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The Los Angeles County Museum on Fire
 
Edward Ruscha envisions the destruction of a prominent museum in his fatalistic painting The Los Angeles County Museum on Fire. On the occasion of this painting's first exhibition, at the Irving Blum Gallery in Los Angeles in 1968, Ruscha announced via telegram that the fire marshal would be on hand to see "the most controversial painting to be shown in Los Angeles in our time." The painting was exhibited behind a velvet rope, as if to hold back an angry crowd. Perhaps a response to the unpopular and unfriendly building designed in 1964 by William Pereira, the painting also spoke to an uproarious period in which artists felt increasingly alienated from cultural institutions.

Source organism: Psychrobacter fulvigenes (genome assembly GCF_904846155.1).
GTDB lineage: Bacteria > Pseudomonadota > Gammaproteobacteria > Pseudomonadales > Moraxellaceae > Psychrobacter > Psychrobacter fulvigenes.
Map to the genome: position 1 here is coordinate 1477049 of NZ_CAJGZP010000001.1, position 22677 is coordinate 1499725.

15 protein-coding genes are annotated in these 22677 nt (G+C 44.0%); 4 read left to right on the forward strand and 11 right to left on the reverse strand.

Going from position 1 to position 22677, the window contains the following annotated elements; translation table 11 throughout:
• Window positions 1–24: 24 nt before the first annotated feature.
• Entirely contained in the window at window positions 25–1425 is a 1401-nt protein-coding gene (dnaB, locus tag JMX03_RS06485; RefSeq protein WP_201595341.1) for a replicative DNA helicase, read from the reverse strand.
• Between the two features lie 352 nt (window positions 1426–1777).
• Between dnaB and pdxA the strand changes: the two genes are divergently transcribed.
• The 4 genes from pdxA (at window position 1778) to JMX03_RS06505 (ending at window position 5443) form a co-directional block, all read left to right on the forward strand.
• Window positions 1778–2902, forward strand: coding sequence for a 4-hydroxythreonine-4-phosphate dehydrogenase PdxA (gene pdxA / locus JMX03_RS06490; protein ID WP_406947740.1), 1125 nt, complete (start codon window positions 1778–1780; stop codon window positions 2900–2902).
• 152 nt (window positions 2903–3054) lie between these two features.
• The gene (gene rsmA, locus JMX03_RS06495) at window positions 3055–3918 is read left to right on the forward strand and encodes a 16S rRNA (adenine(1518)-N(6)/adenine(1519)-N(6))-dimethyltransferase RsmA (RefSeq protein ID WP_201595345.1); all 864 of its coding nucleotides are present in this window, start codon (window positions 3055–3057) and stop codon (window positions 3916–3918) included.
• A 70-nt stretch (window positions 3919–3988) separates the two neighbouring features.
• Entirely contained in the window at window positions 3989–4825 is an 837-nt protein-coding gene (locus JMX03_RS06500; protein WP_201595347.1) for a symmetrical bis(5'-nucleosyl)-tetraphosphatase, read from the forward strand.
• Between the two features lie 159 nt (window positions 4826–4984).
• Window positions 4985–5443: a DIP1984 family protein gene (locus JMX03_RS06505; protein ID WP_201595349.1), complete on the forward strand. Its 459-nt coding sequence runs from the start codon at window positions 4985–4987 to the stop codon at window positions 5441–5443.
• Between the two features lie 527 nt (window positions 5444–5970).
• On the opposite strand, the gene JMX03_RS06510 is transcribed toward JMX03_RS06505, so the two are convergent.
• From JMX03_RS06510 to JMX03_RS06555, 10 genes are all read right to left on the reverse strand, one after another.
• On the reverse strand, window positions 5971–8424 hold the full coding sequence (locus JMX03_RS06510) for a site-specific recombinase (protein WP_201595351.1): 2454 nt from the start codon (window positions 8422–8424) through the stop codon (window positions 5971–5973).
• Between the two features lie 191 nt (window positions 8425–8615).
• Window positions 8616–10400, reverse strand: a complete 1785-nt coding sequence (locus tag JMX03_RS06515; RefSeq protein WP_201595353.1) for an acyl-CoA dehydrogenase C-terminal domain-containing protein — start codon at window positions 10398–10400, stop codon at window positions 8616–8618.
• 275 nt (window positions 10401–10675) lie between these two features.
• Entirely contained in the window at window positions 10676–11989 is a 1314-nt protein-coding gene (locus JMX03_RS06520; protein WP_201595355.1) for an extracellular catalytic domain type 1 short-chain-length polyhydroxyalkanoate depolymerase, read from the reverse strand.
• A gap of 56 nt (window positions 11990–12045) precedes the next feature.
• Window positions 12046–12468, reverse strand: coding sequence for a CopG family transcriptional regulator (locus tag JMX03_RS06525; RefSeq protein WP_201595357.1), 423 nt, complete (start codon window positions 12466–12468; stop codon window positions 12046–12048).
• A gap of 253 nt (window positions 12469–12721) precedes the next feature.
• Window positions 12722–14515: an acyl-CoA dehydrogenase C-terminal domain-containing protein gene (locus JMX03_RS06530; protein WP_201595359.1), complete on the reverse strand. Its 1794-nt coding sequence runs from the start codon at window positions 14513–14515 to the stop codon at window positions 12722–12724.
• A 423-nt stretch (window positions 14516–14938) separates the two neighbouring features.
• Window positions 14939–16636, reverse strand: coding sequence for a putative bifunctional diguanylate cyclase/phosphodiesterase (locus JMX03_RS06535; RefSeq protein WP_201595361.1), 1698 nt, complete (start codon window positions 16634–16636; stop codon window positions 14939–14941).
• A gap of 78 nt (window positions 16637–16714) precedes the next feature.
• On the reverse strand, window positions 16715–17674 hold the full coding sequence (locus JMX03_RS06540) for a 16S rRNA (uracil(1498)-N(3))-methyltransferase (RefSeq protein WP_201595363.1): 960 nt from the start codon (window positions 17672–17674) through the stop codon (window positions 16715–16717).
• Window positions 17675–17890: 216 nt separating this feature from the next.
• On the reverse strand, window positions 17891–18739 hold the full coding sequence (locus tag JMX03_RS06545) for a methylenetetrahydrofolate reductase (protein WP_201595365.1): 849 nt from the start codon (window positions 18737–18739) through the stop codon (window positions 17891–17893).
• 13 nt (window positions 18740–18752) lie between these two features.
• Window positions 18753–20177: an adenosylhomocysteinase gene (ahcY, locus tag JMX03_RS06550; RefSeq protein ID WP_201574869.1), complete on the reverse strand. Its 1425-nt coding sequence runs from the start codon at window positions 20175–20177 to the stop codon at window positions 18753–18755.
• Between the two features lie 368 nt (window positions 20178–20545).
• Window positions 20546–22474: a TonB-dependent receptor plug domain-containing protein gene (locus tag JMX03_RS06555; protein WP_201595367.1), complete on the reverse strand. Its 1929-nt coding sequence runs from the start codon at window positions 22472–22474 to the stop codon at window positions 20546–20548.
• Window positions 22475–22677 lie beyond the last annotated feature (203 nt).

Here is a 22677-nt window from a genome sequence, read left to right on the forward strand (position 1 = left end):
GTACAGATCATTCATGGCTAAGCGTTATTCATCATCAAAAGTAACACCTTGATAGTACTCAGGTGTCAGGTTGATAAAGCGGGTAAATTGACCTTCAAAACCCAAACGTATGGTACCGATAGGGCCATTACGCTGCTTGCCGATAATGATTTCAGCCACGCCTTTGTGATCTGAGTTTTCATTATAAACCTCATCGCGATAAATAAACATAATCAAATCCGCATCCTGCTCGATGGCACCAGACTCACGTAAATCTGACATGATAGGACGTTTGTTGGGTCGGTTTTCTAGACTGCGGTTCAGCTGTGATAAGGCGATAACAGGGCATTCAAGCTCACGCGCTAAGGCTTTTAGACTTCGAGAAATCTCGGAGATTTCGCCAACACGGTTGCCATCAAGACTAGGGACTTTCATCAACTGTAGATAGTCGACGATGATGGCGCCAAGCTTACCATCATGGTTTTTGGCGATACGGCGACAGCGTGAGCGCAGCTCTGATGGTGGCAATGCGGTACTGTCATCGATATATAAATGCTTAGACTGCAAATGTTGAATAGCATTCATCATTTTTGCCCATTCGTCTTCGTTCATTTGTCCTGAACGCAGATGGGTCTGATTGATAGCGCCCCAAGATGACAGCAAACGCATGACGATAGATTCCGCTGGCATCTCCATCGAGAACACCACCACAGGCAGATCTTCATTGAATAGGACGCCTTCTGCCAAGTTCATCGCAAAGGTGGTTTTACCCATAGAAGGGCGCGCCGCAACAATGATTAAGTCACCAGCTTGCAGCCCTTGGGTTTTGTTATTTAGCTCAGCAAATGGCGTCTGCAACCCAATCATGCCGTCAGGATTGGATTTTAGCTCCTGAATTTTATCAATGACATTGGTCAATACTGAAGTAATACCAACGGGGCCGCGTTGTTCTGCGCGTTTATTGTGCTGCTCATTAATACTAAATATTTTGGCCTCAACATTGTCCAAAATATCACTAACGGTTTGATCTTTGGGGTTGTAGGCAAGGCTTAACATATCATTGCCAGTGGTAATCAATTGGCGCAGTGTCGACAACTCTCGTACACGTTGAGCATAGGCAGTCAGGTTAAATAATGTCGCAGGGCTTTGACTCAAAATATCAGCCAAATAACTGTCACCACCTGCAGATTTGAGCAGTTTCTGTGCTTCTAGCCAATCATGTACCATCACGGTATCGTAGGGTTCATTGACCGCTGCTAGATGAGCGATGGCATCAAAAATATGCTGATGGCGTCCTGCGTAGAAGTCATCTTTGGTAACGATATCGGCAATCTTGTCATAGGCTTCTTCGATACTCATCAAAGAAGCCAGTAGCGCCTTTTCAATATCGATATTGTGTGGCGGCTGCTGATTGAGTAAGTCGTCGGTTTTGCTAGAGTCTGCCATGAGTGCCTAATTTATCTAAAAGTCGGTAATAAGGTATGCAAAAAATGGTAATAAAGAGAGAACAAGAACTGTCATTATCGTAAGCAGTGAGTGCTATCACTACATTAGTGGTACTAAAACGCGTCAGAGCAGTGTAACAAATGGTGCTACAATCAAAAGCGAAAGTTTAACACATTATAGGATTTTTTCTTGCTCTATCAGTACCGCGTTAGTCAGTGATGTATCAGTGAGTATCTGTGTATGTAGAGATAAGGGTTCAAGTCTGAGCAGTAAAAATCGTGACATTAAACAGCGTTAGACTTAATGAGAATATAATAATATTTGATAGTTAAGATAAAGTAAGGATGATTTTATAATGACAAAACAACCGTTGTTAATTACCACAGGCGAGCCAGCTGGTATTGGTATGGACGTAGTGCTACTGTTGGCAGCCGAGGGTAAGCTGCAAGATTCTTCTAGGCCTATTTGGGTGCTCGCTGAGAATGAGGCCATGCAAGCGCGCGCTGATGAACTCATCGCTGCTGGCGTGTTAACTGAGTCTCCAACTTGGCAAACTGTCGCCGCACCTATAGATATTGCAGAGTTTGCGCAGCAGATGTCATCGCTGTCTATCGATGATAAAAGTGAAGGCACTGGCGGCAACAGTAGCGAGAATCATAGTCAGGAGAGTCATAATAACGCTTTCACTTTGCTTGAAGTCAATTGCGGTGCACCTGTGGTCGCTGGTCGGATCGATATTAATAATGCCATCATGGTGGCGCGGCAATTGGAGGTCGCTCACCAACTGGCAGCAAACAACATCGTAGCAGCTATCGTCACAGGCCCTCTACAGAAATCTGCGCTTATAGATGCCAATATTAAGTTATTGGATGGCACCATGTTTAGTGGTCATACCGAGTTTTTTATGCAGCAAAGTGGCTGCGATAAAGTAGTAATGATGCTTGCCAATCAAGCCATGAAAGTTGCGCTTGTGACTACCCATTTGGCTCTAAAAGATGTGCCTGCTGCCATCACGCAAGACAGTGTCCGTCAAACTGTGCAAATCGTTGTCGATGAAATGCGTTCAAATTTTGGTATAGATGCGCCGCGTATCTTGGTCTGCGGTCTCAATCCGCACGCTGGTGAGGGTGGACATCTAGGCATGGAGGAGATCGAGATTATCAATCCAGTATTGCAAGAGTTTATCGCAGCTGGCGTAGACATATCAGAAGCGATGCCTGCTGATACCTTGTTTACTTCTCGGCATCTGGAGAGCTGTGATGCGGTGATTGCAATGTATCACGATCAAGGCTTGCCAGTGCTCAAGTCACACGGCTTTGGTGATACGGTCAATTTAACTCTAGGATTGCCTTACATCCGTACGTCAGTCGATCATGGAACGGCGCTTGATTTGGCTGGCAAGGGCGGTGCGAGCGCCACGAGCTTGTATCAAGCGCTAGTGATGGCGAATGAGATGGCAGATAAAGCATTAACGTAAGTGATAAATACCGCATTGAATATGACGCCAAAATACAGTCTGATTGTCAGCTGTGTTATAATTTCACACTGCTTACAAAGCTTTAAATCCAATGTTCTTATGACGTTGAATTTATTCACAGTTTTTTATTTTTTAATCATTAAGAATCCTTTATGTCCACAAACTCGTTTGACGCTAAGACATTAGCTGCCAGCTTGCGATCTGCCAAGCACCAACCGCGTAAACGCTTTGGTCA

Edward Ruscha.
The Los Angeles County Museum on Fire 1965-66.

Oil on canvas, 53 1/2 x 133 1/2" (135.9 x 339.1 cm). Hirshhorn Museum and Sculpture Garden, Smithsonian Institution. Gift of Joseph H. Hirshhorn, 1972. Photo: Lee Stalsworth, courtesy Hirshhorn Museum and Sculpture Garden, Smithsonian Institution, Washington, D.C.



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